More specifically, one bracket 12 has a pair of flanged legs 16 and 18 that are secured by suitable means to a vehicle support beam or other suitable rigid support means 20 extending laterally across the vehicle. The other bracket 10 has a pair of flanged legs 22 and 24 secured by suitable means such as clamps 26 to the tailpipe 28 or other element of the exhaust system. Upon installation, the brackets are in an interengaged relationship, with the exhaust system bracket 10 being aligned with the axis of the pipe 28, and the vehicle frame bracket 12 being arranged perpendicular to the other. In such arrangement, medial portions or inner surfaces of the respective brackets face each other.
Various types of loops of resilient or flexible material may be employed in various forms to provide the resilient element 14. Particularly suitable materials include a loop made from a strip of fabric reinforced elastomer, similar to the material used for the manufacture of tires or expansion joints. The loop is secured by suitable fasteners between the medial facing portions of the U-brackets, as shown.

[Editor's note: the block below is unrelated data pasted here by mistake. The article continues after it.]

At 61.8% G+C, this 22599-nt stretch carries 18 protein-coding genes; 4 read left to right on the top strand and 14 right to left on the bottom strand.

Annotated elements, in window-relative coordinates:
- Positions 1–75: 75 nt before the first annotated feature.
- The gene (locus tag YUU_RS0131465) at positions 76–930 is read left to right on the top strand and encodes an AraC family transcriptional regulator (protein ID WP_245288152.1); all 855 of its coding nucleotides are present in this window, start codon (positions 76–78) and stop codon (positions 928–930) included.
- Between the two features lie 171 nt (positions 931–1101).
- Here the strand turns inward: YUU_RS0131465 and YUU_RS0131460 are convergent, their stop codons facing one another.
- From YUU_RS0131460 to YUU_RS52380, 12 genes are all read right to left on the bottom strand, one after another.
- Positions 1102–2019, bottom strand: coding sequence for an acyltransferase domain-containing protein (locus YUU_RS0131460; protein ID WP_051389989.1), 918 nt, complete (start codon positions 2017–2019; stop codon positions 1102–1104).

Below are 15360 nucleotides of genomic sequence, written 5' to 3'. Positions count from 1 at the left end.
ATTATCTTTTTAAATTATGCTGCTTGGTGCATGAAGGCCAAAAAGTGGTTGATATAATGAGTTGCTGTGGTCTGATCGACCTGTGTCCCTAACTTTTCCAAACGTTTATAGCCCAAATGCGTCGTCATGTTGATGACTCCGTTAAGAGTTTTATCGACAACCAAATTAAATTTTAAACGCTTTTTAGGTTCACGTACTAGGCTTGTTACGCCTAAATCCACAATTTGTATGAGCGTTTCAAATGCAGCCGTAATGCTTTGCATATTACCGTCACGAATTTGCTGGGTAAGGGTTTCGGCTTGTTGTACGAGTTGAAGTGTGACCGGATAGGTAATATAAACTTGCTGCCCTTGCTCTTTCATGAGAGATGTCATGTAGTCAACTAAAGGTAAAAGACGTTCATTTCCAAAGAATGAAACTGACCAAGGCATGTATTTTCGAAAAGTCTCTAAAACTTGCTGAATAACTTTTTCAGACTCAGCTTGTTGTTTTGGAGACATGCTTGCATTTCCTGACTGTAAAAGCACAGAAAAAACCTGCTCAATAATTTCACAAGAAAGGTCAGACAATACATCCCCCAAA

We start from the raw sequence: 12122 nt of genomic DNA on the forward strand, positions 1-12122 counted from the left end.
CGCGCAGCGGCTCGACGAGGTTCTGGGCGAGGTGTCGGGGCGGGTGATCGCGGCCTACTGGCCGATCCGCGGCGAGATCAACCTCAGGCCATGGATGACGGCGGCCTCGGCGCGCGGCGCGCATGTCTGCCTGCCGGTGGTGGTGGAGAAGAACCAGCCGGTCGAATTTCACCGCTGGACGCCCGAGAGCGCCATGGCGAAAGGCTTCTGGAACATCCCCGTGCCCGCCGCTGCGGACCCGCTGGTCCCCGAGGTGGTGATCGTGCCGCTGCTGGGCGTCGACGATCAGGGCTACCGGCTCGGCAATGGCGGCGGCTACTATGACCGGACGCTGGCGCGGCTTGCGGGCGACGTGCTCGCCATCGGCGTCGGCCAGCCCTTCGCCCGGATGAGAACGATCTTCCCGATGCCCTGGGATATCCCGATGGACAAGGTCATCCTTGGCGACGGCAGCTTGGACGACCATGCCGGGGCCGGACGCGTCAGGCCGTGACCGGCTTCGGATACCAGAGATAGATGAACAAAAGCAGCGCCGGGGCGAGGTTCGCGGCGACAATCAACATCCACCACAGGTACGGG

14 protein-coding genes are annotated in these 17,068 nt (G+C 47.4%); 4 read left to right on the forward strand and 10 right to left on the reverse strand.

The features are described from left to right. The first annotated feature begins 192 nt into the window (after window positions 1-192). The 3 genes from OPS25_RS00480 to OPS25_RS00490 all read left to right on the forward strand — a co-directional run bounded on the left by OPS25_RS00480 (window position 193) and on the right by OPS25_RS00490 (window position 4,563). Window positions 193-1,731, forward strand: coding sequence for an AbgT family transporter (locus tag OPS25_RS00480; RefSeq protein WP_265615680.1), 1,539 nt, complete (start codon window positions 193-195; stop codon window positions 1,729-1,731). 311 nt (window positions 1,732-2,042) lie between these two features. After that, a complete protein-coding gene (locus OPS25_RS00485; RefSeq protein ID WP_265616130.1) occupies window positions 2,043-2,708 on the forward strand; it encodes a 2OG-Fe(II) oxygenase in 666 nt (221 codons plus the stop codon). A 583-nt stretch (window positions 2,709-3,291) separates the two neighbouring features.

In accordance with the preferred embodiment, a multi-leg loop is employed for the member 14 and may be made from a single strip of sheet material shown in FIG. 2. As shown, one end 31 of the strip is enlarged and includes an elongate rectangular opening 30, as well as openings for fasteners, such as 32 and 33. The other end of the strip comprises a leg 34 having a width less than the width of the rectangular opening 30. As shown in FIG. 1, the free ends of the strip are then secured at spaced locations to one of the brackets 10, and the central portion of the strip is secured to the other bracket 12 as shown.